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USING MINERAL OIL ON WOODEN ROLLING PIN?

c
Canthespam Feb 18, 2009 12:00 PM

I use mineral oil on wooden knife handles, butcher block etc.. Can I use it on my rolling pin, making sure that it absorbs it completely? Any advantage? The rolling pin isn't new and looks OK.

  1. i
    isthatabear Dec 12, 2012 07:07 PM

    I found an old rolling pin at my parents' place and it smelled like cheese. It looked fine on the outside, but I wasn't about to start using it. Bought my own rolling pin and applied mineral oil immediately ;)

    1. c oliver Feb 19, 2009 06:29 AM

      Thanks to this thread, I actually dreamt about oiling my rolling pin!!! And, in my dream, it was NOT the right thing to do :) Thought you'd appreciate my middle of the night wisdom!

      3 Replies
      1. re: c oliver
        c
        Canthespam Feb 19, 2009 10:09 AM

        Disclaimer ... I have NEVER drank/drunk mineral oil. I bought it because I was in Walgreens and it was a lot cheaper than the oil at the cooking stores. El Cheapo here... I figured that mineral oil is mineral oil. (although I didn't know about 'food grade')

        I initially bought it to oil my wood knife handles and the handle of my new Danish Bread Dough whisk, which is a way cool tool, and then I started looking around for something else to use it on.

        Thanks for the replies. This should be my biggest decision of the day :-)

        1. re: Canthespam
          HaagenDazs Feb 19, 2009 11:18 AM

          Sorry! Didn't mean to imply you were drinking it too. ;-) Ha!

          1. re: HaagenDazs
            c
            Canthespam Feb 19, 2009 09:03 PM

            If I ever do start drinking it ... I'll wash it down with a pint of your Vanilla Swiss Almond!

      2. Candy Feb 18, 2009 04:23 PM

        I've never found the need to oil my rolling pins. Most of the dough has enough fat in it to take care of that. I rinse them of after use to dislodge any stuck on bits, wipe them dry and put them away. I have about 5 different pins that I have accumulated over almost 35 years. none have ever dried out or needed oiling.

        2 Replies
        1. re: Candy
          johnb Feb 19, 2009 06:26 AM

          I agree with Candy, and c oliver above. I just don't see any need to add any oil, and anyway I wonder if some of that mineral oil would get mixed up with the flour and over time create some sort of unpleasant substance. Why bother? Just rinse, wipe dry, and forget about it.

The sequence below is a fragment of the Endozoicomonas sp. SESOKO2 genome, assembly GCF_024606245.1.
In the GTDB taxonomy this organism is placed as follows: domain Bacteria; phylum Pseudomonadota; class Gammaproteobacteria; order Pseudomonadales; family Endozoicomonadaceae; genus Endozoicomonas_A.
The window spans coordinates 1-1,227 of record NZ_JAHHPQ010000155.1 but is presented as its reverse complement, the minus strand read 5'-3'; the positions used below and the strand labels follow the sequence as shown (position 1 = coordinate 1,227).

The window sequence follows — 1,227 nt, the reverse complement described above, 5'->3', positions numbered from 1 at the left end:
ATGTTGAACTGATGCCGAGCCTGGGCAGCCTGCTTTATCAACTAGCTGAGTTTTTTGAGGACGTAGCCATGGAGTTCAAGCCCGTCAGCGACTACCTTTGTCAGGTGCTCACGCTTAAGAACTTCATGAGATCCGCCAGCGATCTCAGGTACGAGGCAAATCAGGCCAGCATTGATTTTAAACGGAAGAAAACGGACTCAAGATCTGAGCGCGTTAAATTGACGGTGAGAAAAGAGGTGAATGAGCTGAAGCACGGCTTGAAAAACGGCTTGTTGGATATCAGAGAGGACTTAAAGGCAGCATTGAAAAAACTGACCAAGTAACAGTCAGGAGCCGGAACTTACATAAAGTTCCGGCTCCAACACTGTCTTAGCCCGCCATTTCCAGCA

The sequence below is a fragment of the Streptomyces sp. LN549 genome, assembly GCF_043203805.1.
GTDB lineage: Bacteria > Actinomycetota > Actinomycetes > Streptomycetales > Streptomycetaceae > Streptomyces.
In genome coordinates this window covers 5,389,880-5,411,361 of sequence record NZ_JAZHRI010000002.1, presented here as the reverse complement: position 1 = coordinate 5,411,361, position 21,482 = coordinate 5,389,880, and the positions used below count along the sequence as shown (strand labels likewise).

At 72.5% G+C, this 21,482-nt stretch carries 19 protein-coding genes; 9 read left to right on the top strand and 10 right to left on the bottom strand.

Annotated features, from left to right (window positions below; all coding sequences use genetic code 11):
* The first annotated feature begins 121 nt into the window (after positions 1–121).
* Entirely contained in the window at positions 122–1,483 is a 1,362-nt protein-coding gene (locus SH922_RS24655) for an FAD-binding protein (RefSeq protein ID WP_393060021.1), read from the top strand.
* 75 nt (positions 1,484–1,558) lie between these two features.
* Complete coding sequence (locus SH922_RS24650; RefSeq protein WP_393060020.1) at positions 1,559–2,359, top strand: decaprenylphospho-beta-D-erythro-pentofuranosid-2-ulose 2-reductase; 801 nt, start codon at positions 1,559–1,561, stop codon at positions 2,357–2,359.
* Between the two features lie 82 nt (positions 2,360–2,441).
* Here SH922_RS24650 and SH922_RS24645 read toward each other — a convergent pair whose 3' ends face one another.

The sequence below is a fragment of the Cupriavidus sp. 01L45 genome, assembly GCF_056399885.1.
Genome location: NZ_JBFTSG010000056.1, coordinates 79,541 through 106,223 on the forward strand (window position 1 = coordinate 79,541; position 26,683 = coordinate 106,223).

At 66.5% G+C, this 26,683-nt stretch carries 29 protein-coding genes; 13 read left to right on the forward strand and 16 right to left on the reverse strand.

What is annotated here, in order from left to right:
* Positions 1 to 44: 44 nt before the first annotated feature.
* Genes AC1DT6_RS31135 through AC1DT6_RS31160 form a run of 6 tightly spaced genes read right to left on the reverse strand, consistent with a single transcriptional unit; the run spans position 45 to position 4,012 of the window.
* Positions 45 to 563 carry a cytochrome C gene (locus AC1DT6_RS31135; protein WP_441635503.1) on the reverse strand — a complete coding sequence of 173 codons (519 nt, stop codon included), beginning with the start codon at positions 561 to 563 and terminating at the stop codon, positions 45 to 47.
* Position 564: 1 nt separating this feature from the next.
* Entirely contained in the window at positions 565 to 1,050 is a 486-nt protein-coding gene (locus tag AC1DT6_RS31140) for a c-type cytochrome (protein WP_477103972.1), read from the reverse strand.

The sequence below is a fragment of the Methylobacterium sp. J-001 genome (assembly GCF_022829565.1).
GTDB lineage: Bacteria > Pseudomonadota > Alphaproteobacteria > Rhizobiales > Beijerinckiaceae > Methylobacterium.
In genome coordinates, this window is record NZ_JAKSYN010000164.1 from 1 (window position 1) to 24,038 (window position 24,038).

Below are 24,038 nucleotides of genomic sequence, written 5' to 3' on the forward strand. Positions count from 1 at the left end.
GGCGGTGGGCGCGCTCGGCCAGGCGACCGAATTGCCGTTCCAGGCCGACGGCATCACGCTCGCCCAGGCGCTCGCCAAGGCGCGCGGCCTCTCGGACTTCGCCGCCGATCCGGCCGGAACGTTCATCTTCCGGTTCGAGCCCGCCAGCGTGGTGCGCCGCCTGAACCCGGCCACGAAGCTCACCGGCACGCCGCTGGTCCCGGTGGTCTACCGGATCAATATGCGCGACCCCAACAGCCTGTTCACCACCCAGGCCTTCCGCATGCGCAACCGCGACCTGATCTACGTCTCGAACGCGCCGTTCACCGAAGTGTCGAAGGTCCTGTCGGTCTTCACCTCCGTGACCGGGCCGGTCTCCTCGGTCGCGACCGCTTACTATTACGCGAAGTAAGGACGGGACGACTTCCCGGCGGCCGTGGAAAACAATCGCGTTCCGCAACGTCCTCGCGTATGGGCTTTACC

1. re: johnb
            kchurchill5 Feb 19, 2009 11:59 AM

            I washed mine in the dishwasher by mistake, just dried out. I just wiped a little on, very little on. Within a week or so when I used it all had been absorbed. But it seemed to work better. Less sticking Maybe just me ... but if nothing else it looked better :)

        2. HaagenDazs Feb 18, 2009 03:07 PM

          You can use it on that, sure. Any and all wood products (that you cook with) can benefit from some oil application.

          You are using food grade oil right?

          6 Replies
          1. re: HaagenDazs
            c
            Canthespam Feb 18, 2009 11:49 PM

            I don't know if it's food grade, never thought about that... it is from Walgreen's - laxative section. So obviously it is for human consumption. Is that the correct kind?

            1. re: Canthespam
              HaagenDazs Feb 19, 2009 04:52 AM

              Never had to drink mineral oil... so I'm not going to comment there.

              The "correct" kind in my opinion is butcher block oil. It eliminates any question. You can find it at virtually any store that has a significant kitchen section. Williams-Sonoma, Bed, Bath & Beyond, etc.

              Don't buy this (it's far too expensive) but it is the kind of thing you should look for: http://www.amazon.com/John-Boos-Myste...

              1. re: HaagenDazs
                kchurchill5 Feb 19, 2009 10:11 AM

                I got some butcher block oil from target, I use that on my knives and rolling pin. Agree with HaagenDazs. It was cheap and been using it for quite a while. Never taste anything and quick to absorb.

              2. re: Canthespam
                j
                jzerocsk Feb 19, 2009 05:21 AM

                Yes, "USP" mineral oil that's sold as a laxative should be fine.

                1. re: jzerocsk
                  HaagenDazs Feb 19, 2009 05:46 AM

                  POOP! ;-)

                2. re: Canthespam
                  k
                  Kelli2006 Feb 19, 2009 08:35 AM

                  If you bought it from Walgreens, it is food grade. I'm a baker and I coat all wood baking tools and surfaces with mineral oil once a month. It make them look nice while it protects the wood.

              3. c oliver Feb 18, 2009 12:24 PM

                I'm not a baker but I have my mother's rolling pin which must be about 70 years old. I use it occasionally, wash and dry it, put it away. Nothing else and it still looks and works perfectly.

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